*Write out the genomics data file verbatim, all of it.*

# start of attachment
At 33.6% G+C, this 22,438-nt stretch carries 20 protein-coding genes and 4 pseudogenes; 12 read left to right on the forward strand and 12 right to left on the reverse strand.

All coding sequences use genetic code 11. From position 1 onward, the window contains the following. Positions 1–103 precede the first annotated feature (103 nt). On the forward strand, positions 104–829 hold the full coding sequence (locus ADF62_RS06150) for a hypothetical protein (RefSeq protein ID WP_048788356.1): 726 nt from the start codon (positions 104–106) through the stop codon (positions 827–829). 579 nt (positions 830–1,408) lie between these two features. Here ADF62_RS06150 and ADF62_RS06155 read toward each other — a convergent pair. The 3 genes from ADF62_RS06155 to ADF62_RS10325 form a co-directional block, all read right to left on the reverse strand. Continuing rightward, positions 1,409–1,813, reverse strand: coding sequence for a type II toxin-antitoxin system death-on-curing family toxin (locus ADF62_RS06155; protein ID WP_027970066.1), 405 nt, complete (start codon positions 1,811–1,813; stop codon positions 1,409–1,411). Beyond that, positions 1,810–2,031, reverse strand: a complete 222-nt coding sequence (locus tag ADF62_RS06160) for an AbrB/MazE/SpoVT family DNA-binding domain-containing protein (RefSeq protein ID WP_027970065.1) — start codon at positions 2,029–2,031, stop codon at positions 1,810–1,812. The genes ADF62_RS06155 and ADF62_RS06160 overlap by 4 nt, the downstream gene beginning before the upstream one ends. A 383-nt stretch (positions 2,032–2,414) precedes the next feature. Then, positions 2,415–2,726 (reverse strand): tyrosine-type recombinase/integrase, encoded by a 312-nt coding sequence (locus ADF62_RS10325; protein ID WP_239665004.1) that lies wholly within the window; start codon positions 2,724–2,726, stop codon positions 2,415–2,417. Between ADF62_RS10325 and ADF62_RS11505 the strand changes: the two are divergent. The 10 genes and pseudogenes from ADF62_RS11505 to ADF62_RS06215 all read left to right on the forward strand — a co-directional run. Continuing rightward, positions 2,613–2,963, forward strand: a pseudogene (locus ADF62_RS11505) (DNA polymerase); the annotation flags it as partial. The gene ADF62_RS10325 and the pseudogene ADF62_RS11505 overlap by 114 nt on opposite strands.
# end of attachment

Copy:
At 33.6% G+C, this 22,438-nt stretch carries 20 protein-coding genes and 4 pseudogenes; 12 read left to right on the forward strand and 12 right to left on the reverse strand.

All coding sequences use genetic code 11. From position 1 onward, the window contains the following. Positions 1–103 precede the first annotated feature (103 nt). On the forward strand, positions 104–829 hold the full coding sequence (locus ADF62_RS06150) for a hypothetical protein (RefSeq protein ID WP_048788356.1): 726 nt from the start codon (positions 104–106) through the stop codon (positions 827–829). 579 nt (positions 830–1,408) lie between these two features. Here ADF62_RS06150 and ADF62_RS06155 read toward each other — a convergent pair. The 3 genes from ADF62_RS06155 to ADF62_RS10325 form a co-directional block, all read right to left on the reverse strand. Continuing rightward, positions 1,409–1,813, reverse strand: coding sequence for a type II toxin-antitoxin system death-on-curing family toxin (locus ADF62_RS06155; protein ID WP_027970066.1), 405 nt, complete (start codon positions 1,811–1,813; stop codon positions 1,409–1,411). Beyond that, positions 1,810–2,031, reverse strand: a complete 222-nt coding sequence (locus tag ADF62_RS06160) for an AbrB/MazE/SpoVT family DNA-binding domain-containing protein (RefSeq protein ID WP_027970065.1) — start codon at positions 2,029–2,031, stop codon at positions 1,810–1,812. The genes ADF62_RS06155 and ADF62_RS06160 overlap by 4 nt, the downstream gene beginning before the upstream one ends. A 383-nt stretch (positions 2,032–2,414) precedes the next feature. Then, positions 2,415–2,726 (reverse strand): tyrosine-type recombinase/integrase, encoded by a 312-nt coding sequence (locus ADF62_RS10325; protein ID WP_239665004.1) that lies wholly within the window; start codon positions 2,724–2,726, stop codon positions 2,415–2,417. Between ADF62_RS10325 and ADF62_RS11505 the strand changes: the two are divergent. The 10 genes and pseudogenes from ADF62_RS11505 to ADF62_RS06215 all read left to right on the forward strand — a co-directional run. Continuing rightward, positions 2,613–2,963, forward strand: a pseudogene (locus ADF62_RS11505) (DNA polymerase); the annotation flags it as partial. The gene ADF62_RS10325 and the pseudogene ADF62_RS11505 overlap by 114 nt on opposite strands.